The Moonstone by Wilkie Collins: Clever, Tightly Plotted Mystery

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Rating: Red StarRed StarRed Star

Category: Crime Fiction, Classics, Mystery/Adventure

Content Warnings: Suicide, death of a loved one, terminal illness, poverty, drug abuse, misogyny, racism and xenophobia, colonialism.

Synopsis: A diamond is stolen from one of the most sacred shrines in India. A young lady receives an extravagant birthday present in the will of her deceased Uncle. A London philanthropist is attacked in what seems to be a case of mistaken identity.

Connecting all of these events is the superstition surrounding the diamond: that it will leave a trail of blood in the lives of all those in possession of it. As inexplicable events plague the family holding the mysterious heirloom, Franklin Blake seeks to record witness testimonies and find a rational cause for the occurrences.

The family and their connections each contribute their version of events, but suspicions are rife and nobody knows who to trust. Not even the reader…

Review:

First Page Impressions

You’ll be finding a plethora of crime fiction on the blog in the next few weeks as it’s on my required reading list for a university module! What do you immediately associate with the crime fiction genre? Something fast-paced and dramatic, right?

Me too. Which is why I was initially surprised at the slow, winding structure of The Moonstone. Later, however, I would come to appreciate that the intricate plot does require a pretty detailed establishment.

Even before the first page, this book’s cover showcases the Indian settings that frame the story. Collins may have intended to make the novel seem interesting and ‘exotic’, but the undercurrent of colonialism creates a more unsettling impression today.

The Moonstone by Wilkie Collins Book Review Pinterest Graphic

Final Page Reflections

I admired the genuinely unpredictable plot that Collins has constructed, using careful research to make the story realistic. Some people can be frustrated by plural narrators, but personally, I found this helped to hold my interest. Having said that, the ‘testimony’ of each narrator could have been shorter to quicken the action.

By the time I had finished, the margins of my copy had ‘unreliable narrator?’ scrawled all over them! Presented with contradicting stories, unsure who to believe, readers are encouraged to engage in the story to an unprecedented extent.

Mood

The Moonstone by Wilkie Collins Word Cloud

Diversity and Representation

English imperialism and superiority complexes are at the core of The Moonstone and can make the modern reader cringe. Misogyny is also rampant:

“It isn’t their fault (poor wretches!) that they act first and think afterwards; it’s the fault of the fools who humour them.”

Despite this, I questioned the extent to which Collins critiques these prejudices through the hypocrisy of his characters.

The Moonsatone by Wilkie Collins Quote
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Themes

  • Private sphere and public sphere
  • Gender roles
  • Colonialism
  • Meaning of civilisation
  • Class
  • Religion
  • Illness and death
  • Love

Beyond the Book

In The Moonstone, curiosity about crime is often perceived as morbid; characters appear ashamed to admit to it. Some even associate such curiosity with disease:

“Do you feel an uncomfortable heat at the pit of your stomach, sir? And a nasty thumping at the top of your head? Ah! Not yet? It will lay hold of you… I call it the detective fever.”

I couldn’t help considering the parallels with today’s society. Crime fiction and true crime are frequently perceived as crude, morbid or voyeuristic.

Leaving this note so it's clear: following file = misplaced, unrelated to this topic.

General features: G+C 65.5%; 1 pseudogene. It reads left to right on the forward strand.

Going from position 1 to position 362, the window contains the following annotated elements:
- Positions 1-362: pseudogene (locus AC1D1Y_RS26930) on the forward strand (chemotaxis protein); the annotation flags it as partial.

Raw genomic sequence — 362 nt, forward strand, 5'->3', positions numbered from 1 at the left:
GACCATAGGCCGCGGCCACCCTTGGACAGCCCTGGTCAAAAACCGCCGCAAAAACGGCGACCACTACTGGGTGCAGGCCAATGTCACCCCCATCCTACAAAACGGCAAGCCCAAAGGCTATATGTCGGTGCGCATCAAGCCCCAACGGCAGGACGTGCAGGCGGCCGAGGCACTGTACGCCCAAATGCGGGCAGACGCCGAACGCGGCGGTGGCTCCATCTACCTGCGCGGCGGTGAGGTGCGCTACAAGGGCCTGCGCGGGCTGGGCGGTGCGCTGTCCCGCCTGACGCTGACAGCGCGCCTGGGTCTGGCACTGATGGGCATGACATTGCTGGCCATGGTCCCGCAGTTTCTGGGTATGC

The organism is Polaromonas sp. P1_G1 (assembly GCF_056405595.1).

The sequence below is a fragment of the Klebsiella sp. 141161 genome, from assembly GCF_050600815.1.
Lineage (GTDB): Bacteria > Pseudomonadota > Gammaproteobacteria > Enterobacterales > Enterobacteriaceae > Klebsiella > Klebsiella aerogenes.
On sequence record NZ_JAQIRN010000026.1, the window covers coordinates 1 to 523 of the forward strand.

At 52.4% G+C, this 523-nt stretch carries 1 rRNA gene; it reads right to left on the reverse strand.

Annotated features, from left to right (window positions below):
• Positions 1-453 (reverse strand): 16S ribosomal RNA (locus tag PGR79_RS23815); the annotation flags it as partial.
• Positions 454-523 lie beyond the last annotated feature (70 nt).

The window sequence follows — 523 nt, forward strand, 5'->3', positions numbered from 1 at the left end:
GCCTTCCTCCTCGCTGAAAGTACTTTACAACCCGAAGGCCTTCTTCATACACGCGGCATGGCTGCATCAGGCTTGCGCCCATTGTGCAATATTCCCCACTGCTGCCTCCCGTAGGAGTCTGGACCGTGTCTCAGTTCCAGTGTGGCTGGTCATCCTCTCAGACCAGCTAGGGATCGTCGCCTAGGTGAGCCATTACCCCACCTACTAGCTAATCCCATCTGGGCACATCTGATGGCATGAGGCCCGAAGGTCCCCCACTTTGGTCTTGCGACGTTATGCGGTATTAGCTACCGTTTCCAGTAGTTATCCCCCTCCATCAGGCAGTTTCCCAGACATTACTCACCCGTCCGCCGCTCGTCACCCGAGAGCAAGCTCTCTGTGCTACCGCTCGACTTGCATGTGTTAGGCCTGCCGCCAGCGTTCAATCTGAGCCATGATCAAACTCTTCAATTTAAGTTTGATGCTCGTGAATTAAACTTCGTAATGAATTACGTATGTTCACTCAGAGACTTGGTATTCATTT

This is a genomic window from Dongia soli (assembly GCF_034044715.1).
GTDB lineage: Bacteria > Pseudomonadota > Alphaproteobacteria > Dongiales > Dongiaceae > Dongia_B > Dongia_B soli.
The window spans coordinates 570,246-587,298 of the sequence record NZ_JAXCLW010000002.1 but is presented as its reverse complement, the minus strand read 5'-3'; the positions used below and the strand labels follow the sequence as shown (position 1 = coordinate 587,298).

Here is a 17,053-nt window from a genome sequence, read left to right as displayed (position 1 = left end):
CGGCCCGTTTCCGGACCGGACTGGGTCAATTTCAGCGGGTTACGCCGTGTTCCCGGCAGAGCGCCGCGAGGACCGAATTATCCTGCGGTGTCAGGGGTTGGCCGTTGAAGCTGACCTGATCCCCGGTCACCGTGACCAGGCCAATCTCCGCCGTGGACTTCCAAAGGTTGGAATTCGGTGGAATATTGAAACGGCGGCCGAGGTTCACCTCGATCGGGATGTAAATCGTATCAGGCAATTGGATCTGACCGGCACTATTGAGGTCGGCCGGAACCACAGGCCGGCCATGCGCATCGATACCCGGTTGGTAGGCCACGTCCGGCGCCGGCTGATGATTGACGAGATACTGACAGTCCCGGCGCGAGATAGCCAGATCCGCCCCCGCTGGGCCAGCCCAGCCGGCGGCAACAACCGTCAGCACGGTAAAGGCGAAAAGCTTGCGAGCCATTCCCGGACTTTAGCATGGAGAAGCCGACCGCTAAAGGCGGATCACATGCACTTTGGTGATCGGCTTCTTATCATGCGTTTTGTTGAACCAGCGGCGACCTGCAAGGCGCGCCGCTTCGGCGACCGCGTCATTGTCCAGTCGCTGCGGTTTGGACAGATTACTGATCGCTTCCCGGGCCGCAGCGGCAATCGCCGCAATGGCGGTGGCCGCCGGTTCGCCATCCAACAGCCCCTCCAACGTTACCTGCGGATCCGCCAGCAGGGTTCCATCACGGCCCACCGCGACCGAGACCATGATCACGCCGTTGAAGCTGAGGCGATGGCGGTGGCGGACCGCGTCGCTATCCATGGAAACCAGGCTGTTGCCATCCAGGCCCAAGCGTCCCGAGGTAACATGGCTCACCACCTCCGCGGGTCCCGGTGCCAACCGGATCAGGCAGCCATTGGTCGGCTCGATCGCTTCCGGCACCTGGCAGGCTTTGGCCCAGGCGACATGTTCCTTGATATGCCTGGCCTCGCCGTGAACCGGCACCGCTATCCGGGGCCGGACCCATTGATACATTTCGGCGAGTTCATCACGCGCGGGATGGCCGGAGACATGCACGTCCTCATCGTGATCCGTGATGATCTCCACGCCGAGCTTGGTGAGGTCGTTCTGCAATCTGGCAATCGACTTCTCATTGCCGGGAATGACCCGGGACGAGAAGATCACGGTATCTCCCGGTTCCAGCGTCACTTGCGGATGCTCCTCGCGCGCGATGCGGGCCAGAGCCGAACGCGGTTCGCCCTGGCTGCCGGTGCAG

Nevertheless, both real and fictional crime have always fascinated us, revealing the rawest elements of human nature that lie beneath our carefully constructed society. So why do we wish it didn’t?

Continued Contemplation

  1. I have previously mentioned the disquieting racism, xenophobia and misogyny encountered in the pages of The Moonstone. How far can we, or should we, enjoy a piece of literature as a ‘classic’ despite its deeply problematic aspects?
  2. There is a plurality of narrators throughout the novel, but equally many characters are never given a voice in this way. Do you think the narrators reflect the balance of power in the book’s world?
  3. A couple of weeks ago I reviewed The Hound of the Baskervilles by Arthur Conan Doyle. Sherlock Holmes is a ‘lone wolf’ detective and a genius, whereas Sergeant Cuff in The Moonstone is more fallible. Are you able to connect more with a detective character that is flawed and not above making mistakes, or do you prefer the traditional heroic type?

Favourite quote:

“They seem to be in a conspiracy to persecute you,” she said. “What does it mean?”

“Only the protest of the world, Miss Verinder — on a very small scale — against anything that is new.”

Read if: You like the sound of a classic mystery that is clever and tightly plotted.

Buy Now on Better World Books:

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If you enjoyed The Moonstone, you may also like The Hound of the Baskervilles (Sherlock Holmes #5) by Arthur Conan Doyle.


Have you read The Moonstone or any other crime fiction classics? Do you think we should read older literature in spite of its prejudiced and problematic aspects? Let me know in the comments – I would love to hear from you!


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17 thoughts on “The Moonstone by Wilkie Collins: Clever, Tightly Plotted Mystery

  1. You raise a very valid question about the prejudice, racism, etc. in some classics. I don’t have the answer. Presumably it depends on how bad it is. I can to some extent tolerate these aspects, because I know the world was very different when the classics were written. The opening paragraph in Graham Greene’s Our Man in Havana made me jump in my seat, but it didn’t ruin my reading experience. Great post and great discussion topic!